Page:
Wednesday, 22 February 2017

Wallace-Seymour 18th Century Watercolours 'Four Humors' life drawing set

Well, I was kind of blown away by these and I've found myself playing with them 3-4 times since I recorded my review 24h ago! 

Wallace-Seymour created these paints in a facsimile of an 18th century watercolour vehicle - viz. gum tragacanth, gum senegal and honey. If you want to know more about these gums, look at my post on their Early Watercolours line. They are hand-formed into rounds and a depression is made in the top for one's water to go into - which retains the thumbprint of the person who made them- and then left to air dry. I refer to these as "watercolour rounds" since they're not like pans or even in pans! Wallace-Seymour calls them 'discs' but I don't like that tbh as they're much less regular or industrial, which is what 'disc' implies to me.

They sell these in 3 sets and they are not available as open stock. You can only get them from Turners Art Supplies - I've added pigment information where I know it, and you can download a full breakdown of this pigment information with detailed annotations and lightfastness of the pigments and so on, as a convenient PDF reference list.
The Turner Palette (£96.00, 12 rounds). This set is designed to replicate Turner's palette, and comprises:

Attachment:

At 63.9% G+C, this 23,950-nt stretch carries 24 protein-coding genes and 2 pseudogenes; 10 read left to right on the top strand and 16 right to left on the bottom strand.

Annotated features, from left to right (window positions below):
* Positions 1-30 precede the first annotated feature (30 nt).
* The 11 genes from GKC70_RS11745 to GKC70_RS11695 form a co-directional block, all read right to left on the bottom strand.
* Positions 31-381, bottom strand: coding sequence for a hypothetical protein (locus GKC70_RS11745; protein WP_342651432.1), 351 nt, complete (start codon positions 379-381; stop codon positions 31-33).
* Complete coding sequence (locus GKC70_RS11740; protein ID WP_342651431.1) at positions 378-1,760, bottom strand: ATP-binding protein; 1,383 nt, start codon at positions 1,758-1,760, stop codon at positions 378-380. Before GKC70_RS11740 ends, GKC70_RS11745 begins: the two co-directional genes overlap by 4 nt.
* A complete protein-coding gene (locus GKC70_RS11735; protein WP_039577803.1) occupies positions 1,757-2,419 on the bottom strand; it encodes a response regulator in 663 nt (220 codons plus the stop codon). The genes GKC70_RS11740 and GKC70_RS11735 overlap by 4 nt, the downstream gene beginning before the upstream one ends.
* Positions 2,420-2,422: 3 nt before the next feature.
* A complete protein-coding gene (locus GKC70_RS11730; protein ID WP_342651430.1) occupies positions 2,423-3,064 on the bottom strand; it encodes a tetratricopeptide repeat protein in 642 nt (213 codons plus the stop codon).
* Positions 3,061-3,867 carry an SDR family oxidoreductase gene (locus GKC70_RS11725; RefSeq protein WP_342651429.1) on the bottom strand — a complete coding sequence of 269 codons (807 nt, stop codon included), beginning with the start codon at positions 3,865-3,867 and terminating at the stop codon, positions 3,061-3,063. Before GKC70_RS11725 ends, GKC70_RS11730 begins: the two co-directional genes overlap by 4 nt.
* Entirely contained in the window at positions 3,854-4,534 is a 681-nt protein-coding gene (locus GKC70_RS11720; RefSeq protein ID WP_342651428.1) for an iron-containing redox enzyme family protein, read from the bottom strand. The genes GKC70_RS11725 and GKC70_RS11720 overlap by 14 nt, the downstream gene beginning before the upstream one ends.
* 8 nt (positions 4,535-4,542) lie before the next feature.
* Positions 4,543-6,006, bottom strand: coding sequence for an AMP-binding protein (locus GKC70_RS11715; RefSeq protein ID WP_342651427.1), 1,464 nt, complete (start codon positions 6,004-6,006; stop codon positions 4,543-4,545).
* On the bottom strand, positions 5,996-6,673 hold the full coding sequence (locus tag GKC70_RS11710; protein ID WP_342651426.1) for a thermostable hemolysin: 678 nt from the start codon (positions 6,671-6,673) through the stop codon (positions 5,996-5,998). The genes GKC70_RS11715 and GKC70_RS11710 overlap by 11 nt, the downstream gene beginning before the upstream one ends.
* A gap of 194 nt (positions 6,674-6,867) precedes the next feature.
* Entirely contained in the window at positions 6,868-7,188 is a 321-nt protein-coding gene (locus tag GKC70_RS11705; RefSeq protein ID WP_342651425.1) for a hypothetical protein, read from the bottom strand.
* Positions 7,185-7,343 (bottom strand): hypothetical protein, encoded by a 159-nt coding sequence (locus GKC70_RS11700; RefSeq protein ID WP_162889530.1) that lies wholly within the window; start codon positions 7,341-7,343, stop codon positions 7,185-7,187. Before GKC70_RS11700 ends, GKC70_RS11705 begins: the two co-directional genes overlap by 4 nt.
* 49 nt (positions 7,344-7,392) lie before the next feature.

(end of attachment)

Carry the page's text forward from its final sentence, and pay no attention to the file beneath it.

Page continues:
Gamboge Natural (NY24 Gamboge); Burgundy Yellow Ochre (PY43 Natural Yellow Iron Oxide); Burgundy Apricot Ochre; Burgundy Red Ochre; Madder Lake Natural (NR8 Alizarin Crimson); Blue Verditer; Oxford Mudstone (Davy's Grey); Azurite (PB30 Copper Carbonate (Basic), Natural); Ultramarine Ashes (PB29 Ultramarine, from lapis lazuli); Indigo Natural (NB1 Indigo); Green Earth (natural clay from Oxfordshire, UK); Malachite (PG39 Copper Carbonate (Basic), Natural).
The Grand Tour Palette (£120.00, 12 rounds). This set is inspired by colours one might see on the traditional 'grand tour' of Europe that many 18th century artists took:
Gamboge Natural (NY24 Gamboge); Oxford Ochre (natural clay collected in Oxfordshire, UK); Oxford Bluestone; Oxford Mudstone (Davy's Grey); Madder Lake Natural (NR8 Alizarin Crimson); Cinnabar Natural (from Tuscany); Vermillion Genuine (PR106 Vermillion, Genuine); Bloodstone Grey (mix of Oxford Mudstone, Hematite (PR102) and Lapis Lazuli (PB29), essentially a mimic of Payne's Grey); Indigo Natural (NB1 Indigo); Malachite (PG39 Copper Carbonate (Basic), Natural); Azurite (PB30 Copper Carbonate (Basic), Natural); Lapis Lazuli (PB29 Ultramarine, natural).